CINCINNATI — Since the early stages of the coronavirus pandemic, doctors have anecdotally asked, "where have all the heart attacks gone?"
All around the world, hospitals aren't seeing as many heart patients as they normally would, especially at a time when they would have expected more cases.
The answer is that some people with heart symptoms avoided going to hospitals to seek treatment because they were told not to, or they feared exposure to COVID-19.
Ron Messer, 48, noticed some chest pain while doing yard work with his wife in April. The pain went away but came back.
"My wife had asked me, 'How are you feeling today?'" Messer said. "Crazy coincidence — just two to three minutes before I started feeling tightness in my chest again."
He also had pain from the shoulder to both arms and tightness in his throat. Messer's wife looked up the symptoms of a heart attack, and they matched.
"The last thing she said to me (was), 'If you're unsure – having a heart attack – listen to your body,'" Messer said. "And I said to her, 'I'm listening to my body, and you should call someone.'"
Paramedics took Messer to a cath lab at a Batesville, Indiana, hospital.
"I imagine they went in with a camera first — looked around — found a clot, found the issue.
Doctors found a blockage in what experts call the "widowmaker" artery. If he hadn't gone to the hospital, he might have died.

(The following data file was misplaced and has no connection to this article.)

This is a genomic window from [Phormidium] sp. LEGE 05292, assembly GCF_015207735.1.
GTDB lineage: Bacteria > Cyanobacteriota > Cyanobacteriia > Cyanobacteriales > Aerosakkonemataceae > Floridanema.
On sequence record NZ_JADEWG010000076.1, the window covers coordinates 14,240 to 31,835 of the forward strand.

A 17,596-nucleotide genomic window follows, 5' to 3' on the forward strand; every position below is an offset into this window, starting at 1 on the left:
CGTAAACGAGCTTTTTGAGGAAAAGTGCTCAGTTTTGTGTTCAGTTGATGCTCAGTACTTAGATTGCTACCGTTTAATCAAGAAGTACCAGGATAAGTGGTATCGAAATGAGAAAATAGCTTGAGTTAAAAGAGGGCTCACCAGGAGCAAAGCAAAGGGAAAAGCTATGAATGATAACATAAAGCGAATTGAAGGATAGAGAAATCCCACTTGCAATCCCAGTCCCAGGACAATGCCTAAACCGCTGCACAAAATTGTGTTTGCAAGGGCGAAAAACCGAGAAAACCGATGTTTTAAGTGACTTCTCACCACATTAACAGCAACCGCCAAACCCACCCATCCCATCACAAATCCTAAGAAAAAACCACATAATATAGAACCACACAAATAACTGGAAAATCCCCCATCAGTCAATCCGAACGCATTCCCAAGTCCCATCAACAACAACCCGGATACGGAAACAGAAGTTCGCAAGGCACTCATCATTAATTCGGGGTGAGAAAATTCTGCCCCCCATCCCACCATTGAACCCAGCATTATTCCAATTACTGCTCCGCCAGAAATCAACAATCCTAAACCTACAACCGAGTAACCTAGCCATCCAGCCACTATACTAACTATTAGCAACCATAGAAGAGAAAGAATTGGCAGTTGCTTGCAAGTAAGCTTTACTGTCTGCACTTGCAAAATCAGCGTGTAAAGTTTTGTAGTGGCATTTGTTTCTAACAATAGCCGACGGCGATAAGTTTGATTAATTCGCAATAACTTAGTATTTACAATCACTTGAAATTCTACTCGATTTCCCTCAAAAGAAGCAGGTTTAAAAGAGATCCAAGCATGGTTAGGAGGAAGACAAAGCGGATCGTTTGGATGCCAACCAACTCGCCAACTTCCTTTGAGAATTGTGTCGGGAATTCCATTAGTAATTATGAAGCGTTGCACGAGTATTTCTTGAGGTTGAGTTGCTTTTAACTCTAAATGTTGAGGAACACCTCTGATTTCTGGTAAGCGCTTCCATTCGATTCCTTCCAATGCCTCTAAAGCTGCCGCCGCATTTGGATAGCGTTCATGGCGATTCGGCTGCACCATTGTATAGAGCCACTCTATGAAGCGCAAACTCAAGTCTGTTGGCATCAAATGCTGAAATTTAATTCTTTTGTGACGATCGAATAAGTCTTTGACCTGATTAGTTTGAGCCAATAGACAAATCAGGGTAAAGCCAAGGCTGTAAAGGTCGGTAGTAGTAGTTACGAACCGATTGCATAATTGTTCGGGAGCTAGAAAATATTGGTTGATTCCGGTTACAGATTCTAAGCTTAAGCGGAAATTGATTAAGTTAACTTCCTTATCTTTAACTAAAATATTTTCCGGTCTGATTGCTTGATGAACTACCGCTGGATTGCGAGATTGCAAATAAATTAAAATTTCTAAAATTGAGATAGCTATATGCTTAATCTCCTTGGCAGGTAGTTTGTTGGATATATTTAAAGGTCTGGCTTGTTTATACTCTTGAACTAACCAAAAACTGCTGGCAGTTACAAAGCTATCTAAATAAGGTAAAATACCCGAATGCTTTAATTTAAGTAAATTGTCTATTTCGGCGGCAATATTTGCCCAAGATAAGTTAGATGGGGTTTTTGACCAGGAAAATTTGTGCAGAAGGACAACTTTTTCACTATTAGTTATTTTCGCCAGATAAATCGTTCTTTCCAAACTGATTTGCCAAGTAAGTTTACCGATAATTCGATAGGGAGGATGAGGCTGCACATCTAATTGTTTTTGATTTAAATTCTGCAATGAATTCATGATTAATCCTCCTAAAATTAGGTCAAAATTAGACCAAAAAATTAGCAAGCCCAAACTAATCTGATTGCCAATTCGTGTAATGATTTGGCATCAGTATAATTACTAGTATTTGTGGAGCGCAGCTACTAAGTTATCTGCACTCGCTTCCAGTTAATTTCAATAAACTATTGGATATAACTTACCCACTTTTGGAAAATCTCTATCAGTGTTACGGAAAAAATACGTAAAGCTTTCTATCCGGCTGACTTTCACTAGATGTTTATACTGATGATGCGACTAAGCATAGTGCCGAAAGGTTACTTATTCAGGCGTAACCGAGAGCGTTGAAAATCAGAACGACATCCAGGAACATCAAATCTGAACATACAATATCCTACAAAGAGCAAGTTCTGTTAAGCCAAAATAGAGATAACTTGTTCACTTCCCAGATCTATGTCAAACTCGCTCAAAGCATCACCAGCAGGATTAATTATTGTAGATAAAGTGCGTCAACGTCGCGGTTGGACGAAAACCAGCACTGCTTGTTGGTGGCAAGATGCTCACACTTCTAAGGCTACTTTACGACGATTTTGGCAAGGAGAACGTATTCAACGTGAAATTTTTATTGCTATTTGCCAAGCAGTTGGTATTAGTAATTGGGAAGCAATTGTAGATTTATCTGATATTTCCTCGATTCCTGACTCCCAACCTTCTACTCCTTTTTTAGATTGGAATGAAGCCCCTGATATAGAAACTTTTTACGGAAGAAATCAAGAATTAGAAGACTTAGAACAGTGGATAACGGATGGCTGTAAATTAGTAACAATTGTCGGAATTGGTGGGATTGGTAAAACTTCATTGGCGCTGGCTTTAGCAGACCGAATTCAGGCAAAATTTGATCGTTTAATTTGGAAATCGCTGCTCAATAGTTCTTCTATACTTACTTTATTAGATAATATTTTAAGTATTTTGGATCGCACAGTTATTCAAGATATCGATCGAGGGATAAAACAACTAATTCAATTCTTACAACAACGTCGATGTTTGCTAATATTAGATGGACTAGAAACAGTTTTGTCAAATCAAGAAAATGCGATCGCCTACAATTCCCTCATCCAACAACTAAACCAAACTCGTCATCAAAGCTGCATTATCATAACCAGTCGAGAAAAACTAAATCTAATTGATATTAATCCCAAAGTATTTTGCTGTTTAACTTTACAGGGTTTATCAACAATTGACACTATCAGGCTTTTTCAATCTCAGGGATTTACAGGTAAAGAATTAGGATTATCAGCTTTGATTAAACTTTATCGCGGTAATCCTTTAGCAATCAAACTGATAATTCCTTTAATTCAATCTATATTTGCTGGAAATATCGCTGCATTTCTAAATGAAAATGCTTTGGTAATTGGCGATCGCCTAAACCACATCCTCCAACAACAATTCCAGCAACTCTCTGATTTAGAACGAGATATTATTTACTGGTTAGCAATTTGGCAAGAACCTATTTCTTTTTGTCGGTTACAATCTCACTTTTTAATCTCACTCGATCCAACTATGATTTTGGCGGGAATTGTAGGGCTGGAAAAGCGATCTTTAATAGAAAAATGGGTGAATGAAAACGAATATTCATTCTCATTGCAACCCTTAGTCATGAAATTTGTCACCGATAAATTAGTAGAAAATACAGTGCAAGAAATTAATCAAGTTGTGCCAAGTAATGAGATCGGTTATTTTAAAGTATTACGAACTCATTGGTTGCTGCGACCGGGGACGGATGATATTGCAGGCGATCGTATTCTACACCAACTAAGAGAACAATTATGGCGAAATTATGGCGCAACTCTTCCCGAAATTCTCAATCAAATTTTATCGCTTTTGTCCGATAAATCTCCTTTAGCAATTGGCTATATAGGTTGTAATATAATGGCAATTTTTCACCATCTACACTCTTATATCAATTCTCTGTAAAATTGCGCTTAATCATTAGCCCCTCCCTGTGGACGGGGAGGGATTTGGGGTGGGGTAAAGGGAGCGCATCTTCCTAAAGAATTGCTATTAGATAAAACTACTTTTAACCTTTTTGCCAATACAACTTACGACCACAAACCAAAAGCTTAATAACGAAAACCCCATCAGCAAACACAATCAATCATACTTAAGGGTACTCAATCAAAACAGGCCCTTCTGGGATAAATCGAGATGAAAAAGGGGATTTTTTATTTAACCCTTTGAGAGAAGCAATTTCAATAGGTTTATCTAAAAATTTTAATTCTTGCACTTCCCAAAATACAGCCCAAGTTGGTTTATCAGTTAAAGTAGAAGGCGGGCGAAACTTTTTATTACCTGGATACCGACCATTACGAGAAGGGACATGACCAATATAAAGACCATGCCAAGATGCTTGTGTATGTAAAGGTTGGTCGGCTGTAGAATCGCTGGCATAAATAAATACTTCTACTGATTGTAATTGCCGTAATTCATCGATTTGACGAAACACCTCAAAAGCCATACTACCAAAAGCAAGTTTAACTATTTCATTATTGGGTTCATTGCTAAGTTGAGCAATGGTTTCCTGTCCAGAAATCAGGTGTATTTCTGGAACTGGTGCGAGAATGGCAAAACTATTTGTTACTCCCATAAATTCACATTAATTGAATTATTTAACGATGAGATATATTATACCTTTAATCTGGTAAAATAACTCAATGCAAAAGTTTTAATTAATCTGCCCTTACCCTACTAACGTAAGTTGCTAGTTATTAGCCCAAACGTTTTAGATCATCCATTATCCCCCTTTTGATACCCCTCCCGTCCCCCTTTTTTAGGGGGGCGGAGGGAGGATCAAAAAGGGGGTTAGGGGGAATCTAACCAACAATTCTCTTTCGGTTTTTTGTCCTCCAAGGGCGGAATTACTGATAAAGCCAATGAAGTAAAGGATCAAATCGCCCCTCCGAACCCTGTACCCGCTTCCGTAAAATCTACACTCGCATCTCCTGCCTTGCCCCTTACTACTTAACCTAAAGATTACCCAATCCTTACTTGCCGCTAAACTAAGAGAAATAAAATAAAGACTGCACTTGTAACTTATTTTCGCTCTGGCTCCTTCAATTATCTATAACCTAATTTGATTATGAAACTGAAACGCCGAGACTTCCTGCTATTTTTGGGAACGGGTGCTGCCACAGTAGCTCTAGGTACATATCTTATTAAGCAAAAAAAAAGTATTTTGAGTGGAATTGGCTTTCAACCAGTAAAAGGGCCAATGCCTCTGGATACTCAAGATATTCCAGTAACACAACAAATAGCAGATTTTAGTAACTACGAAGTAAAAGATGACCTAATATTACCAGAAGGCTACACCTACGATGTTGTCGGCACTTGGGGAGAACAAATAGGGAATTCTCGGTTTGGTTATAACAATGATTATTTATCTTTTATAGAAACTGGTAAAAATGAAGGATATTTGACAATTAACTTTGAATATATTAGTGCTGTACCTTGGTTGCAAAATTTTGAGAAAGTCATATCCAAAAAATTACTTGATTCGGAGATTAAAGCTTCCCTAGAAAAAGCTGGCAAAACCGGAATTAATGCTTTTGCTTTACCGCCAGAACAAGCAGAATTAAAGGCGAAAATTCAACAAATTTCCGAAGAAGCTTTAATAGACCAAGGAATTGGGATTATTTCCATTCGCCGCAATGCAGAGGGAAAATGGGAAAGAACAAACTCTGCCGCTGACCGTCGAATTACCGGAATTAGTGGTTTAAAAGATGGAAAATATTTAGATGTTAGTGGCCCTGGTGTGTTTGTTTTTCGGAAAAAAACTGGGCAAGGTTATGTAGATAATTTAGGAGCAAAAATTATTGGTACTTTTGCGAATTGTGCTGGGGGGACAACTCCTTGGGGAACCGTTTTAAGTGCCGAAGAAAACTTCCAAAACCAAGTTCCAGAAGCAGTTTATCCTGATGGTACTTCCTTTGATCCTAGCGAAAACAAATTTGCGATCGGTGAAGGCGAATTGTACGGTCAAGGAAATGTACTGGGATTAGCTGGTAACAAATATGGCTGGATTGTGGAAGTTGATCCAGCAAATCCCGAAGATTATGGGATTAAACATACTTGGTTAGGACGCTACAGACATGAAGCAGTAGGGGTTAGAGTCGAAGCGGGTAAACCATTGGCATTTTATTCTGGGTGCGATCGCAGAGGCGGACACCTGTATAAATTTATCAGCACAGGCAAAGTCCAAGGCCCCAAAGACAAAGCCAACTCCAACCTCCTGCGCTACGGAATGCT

Dr. Timothy Henry, the medical director at the Carl & Edyth Lindner Center for Research at The Christ Hospital in Cincinnati said there's been a clearly documented increase in at-home cardiac arrests across the US and Europe. He was part of the research that looked at nine regional systems, including The Christ Hospital.
"So we would have expected to see about a 20% increase — instead we saw a 40% decrease," Henry said.
It's a side effect, he said, of the pandemic.
"The symptoms of COVID and symptoms of a heart attack are similar," Henry said. "People can have chest pain and shortness of breath."
He said that people experiencing any of those symptoms should still seek medical attention and let the problem be diagnosed by doctors.
"It's safe to come to the hospital," Henry said. "You come in, we fix it, you go home."
That's what happened with Messer — who said he's looking forward to many more years with his family.
"Don't worry about coronavirus," Messer said. "Make sure you're taking care of what you need to take care of."
Messer said he felt totally comfortable with the set-up at the hospital when it comes to the separation of COVID patients and other patients. He was transferred directly to the cath lab, where they took care of the blockage and put in a stent. The whole procedure took close to 36 hours.
His advice is for people to listen to their bodies and act on what it's saying — because in an emergency situation, every second counts.
This story was originally published by Kristyn Hartman on WCPO in Cincinnati.